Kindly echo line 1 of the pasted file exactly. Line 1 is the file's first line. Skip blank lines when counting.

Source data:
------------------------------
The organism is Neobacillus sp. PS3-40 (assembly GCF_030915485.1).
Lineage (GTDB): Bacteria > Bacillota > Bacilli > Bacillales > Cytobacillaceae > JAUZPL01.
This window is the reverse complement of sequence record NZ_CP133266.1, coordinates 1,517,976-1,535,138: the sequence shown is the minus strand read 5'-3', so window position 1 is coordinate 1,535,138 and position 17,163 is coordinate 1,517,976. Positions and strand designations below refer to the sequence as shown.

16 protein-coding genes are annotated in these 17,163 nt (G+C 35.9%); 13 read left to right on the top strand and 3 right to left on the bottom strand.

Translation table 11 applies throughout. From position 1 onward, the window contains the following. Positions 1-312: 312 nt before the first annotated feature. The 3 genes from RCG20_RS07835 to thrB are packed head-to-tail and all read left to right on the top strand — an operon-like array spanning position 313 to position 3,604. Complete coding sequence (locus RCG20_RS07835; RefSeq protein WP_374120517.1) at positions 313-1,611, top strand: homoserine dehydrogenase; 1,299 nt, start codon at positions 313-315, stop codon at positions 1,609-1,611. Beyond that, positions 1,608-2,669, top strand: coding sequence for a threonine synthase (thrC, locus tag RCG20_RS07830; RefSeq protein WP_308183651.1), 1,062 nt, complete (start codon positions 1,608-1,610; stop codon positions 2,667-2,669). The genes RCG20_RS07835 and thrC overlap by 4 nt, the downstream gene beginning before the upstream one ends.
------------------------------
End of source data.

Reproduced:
The organism is Neobacillus sp. PS3-40 (assembly GCF_030915485.1).